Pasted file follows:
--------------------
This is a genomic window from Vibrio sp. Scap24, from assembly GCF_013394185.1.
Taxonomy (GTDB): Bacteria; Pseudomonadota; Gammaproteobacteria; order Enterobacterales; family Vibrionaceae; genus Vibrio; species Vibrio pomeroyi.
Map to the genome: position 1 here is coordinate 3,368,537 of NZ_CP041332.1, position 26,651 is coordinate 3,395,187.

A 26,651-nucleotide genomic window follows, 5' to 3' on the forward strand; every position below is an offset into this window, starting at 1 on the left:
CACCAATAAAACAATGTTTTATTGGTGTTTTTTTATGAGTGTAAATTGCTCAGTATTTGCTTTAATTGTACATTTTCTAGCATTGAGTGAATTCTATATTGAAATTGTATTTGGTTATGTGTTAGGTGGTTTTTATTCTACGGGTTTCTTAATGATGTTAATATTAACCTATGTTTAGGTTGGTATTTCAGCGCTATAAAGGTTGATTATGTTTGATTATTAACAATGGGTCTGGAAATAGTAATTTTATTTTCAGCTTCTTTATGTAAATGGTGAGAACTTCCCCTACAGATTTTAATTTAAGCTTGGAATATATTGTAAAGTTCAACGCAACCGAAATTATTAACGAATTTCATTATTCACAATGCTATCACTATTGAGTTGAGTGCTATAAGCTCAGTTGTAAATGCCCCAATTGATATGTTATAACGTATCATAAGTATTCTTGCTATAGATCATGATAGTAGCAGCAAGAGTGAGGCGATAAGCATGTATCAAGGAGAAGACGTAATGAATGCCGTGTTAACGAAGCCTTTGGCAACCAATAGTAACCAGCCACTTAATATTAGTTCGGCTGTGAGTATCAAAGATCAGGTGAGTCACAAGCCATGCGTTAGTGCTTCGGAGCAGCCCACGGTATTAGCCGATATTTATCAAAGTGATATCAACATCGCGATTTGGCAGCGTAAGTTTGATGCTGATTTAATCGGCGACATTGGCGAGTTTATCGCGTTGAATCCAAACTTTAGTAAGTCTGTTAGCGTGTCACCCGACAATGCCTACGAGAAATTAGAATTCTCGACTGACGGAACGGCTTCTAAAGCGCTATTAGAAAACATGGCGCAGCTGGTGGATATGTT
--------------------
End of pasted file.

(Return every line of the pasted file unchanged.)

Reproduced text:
This is a genomic window from Vibrio sp. Scap24, from assembly GCF_013394185.1.
Taxonomy (GTDB): Bacteria; Pseudomonadota; Gammaproteobacteria; order Enterobacterales; family Vibrionaceae; genus Vibrio; species Vibrio pomeroyi.
Map to the genome: position 1 here is coordinate 3,368,537 of NZ_CP041332.1, position 26,651 is coordinate 3,395,187.

A 26,651-nucleotide genomic window follows, 5' to 3' on the forward strand; every position below is an offset into this window, starting at 1 on the left:
CACCAATAAAACAATGTTTTATTGGTGTTTTTTTATGAGTGTAAATTGCTCAGTATTTGCTTTAATTGTACATTTTCTAGCATTGAGTGAATTCTATATTGAAATTGTATTTGGTTATGTGTTAGGTGGTTTTTATTCTACGGGTTTCTTAATGATGTTAATATTAACCTATGTTTAGGTTGGTATTTCAGCGCTATAAAGGTTGATTATGTTTGATTATTAACAATGGGTCTGGAAATAGTAATTTTATTTTCAGCTTCTTTATGTAAATGGTGAGAACTTCCCCTACAGATTTTAATTTAAGCTTGGAATATATTGTAAAGTTCAACGCAACCGAAATTATTAACGAATTTCATTATTCACAATGCTATCACTATTGAGTTGAGTGCTATAAGCTCAGTTGTAAATGCCCCAATTGATATGTTATAACGTATCATAAGTATTCTTGCTATAGATCATGATAGTAGCAGCAAGAGTGAGGCGATAAGCATGTATCAAGGAGAAGACGTAATGAATGCCGTGTTAACGAAGCCTTTGGCAACCAATAGTAACCAGCCACTTAATATTAGTTCGGCTGTGAGTATCAAAGATCAGGTGAGTCACAAGCCATGCGTTAGTGCTTCGGAGCAGCCCACGGTATTAGCCGATATTTATCAAAGTGATATCAACATCGCGATTTGGCAGCGTAAGTTTGATGCTGATTTAATCGGCGACATTGGCGAGTTTATCGCGTTGAATCCAAACTTTAGTAAGTCTGTTAGCGTGTCACCCGACAATGCCTACGAGAAATTAGAATTCTCGACTGACGGAACGGCTTCTAAAGCGCTATTAGAAAACATGGCGCAGCTGGTGGATATGTT